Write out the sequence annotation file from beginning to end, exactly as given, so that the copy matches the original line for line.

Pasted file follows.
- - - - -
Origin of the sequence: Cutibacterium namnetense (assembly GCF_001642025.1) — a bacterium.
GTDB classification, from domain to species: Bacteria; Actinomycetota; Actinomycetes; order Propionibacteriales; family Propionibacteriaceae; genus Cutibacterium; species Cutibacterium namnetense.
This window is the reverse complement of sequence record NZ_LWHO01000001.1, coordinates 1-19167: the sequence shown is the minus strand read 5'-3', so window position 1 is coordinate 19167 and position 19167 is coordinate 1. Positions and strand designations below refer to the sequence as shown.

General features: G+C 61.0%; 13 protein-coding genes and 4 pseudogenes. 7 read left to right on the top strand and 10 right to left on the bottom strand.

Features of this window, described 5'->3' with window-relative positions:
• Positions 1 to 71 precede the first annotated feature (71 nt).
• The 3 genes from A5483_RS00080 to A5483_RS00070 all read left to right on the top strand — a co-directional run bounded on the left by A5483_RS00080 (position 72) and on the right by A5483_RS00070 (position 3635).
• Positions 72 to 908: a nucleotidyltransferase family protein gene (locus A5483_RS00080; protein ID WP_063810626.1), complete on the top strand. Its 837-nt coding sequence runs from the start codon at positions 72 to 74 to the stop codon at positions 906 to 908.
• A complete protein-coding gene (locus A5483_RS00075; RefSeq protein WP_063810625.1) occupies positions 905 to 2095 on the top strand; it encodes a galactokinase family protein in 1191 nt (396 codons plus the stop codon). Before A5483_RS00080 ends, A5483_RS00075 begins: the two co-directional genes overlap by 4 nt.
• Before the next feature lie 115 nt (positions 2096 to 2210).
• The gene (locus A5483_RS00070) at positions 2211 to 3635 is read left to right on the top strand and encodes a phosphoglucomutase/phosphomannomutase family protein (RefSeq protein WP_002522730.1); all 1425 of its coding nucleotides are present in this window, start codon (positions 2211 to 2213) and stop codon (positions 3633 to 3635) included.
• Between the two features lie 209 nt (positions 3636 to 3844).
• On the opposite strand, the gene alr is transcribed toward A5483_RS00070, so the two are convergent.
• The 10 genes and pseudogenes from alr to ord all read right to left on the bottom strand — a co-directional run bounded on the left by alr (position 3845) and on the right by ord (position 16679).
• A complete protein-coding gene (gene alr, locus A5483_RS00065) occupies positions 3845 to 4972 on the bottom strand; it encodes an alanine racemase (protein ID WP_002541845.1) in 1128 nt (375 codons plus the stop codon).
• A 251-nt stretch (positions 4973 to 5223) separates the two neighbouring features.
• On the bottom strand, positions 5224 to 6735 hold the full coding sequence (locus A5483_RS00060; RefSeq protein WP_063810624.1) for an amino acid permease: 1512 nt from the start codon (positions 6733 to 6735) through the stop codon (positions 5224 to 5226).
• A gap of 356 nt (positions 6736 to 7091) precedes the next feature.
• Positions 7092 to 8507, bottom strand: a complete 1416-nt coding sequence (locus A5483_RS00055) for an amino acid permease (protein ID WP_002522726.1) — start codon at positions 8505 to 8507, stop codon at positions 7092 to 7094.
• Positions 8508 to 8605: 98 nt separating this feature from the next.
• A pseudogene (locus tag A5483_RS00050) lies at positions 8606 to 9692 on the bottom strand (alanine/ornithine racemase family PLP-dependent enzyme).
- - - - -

Origin of the sequence: Cutibacterium namnetense (assembly GCF_001642025.1) — a bacterium.
GTDB classification, from domain to species: Bacteria; Actinomycetota; Actinomycetes; order Propionibacteriales; family Propionibacteriaceae; genus Cutibacterium; species Cutibacterium namnetense.
This window is the reverse complement of sequence record NZ_LWHO01000001.1, coordinates 1-19167: the sequence shown is the minus strand read 5'-3', so window position 1 is coordinate 19167 and position 19167 is coordinate 1. Positions and strand designations below refer to the sequence as shown.

General features: G+C 61.0%; 13 protein-coding genes and 4 pseudogenes. 7 read left to right on the top strand and 10 right to left on the bottom strand.

Features of this window, described 5'->3' with window-relative positions:
• Positions 1 to 71 precede the first annotated feature (71 nt).
• The 3 genes from A5483_RS00080 to A5483_RS00070 all read left to right on the top strand — a co-directional run bounded on the left by A5483_RS00080 (position 72) and on the right by A5483_RS00070 (position 3635).
• Positions 72 to 908: a nucleotidyltransferase family protein gene (locus A5483_RS00080; protein ID WP_063810626.1), complete on the top strand. Its 837-nt coding sequence runs from the start codon at positions 72 to 74 to the stop codon at positions 906 to 908.
• A complete protein-coding gene (locus A5483_RS00075; RefSeq protein WP_063810625.1) occupies positions 905 to 2095 on the top strand; it encodes a galactokinase family protein in 1191 nt (396 codons plus the stop codon). Before A5483_RS00080 ends, A5483_RS00075 begins: the two co-directional genes overlap by 4 nt.
• Before the next feature lie 115 nt (positions 2096 to 2210).
• The gene (locus A5483_RS00070) at positions 2211 to 3635 is read left to right on the top strand and encodes a phosphoglucomutase/phosphomannomutase family protein (RefSeq protein WP_002522730.1); all 1425 of its coding nucleotides are present in this window, start codon (positions 2211 to 2213) and stop codon (positions 3633 to 3635) included.
• Between the two features lie 209 nt (positions 3636 to 3844).
• On the opposite strand, the gene alr is transcribed toward A5483_RS00070, so the two are convergent.
• The 10 genes and pseudogenes from alr to ord all read right to left on the bottom strand — a co-directional run bounded on the left by alr (position 3845) and on the right by ord (position 16679).
• A complete protein-coding gene (gene alr, locus A5483_RS00065) occupies positions 3845 to 4972 on the bottom strand; it encodes an alanine racemase (protein ID WP_002541845.1) in 1128 nt (375 codons plus the stop codon).
• A 251-nt stretch (positions 4973 to 5223) separates the two neighbouring features.
• On the bottom strand, positions 5224 to 6735 hold the full coding sequence (locus A5483_RS00060; RefSeq protein WP_063810624.1) for an amino acid permease: 1512 nt from the start codon (positions 6733 to 6735) through the stop codon (positions 5224 to 5226).
• A gap of 356 nt (positions 6736 to 7091) precedes the next feature.
• Positions 7092 to 8507, bottom strand: a complete 1416-nt coding sequence (locus A5483_RS00055) for an amino acid permease (protein ID WP_002522726.1) — start codon at positions 8505 to 8507, stop codon at positions 7092 to 7094.
• Positions 8508 to 8605: 98 nt separating this feature from the next.
• A pseudogene (locus tag A5483_RS00050) lies at positions 8606 to 9692 on the bottom strand (alanine/ornithine racemase family PLP-dependent enzyme).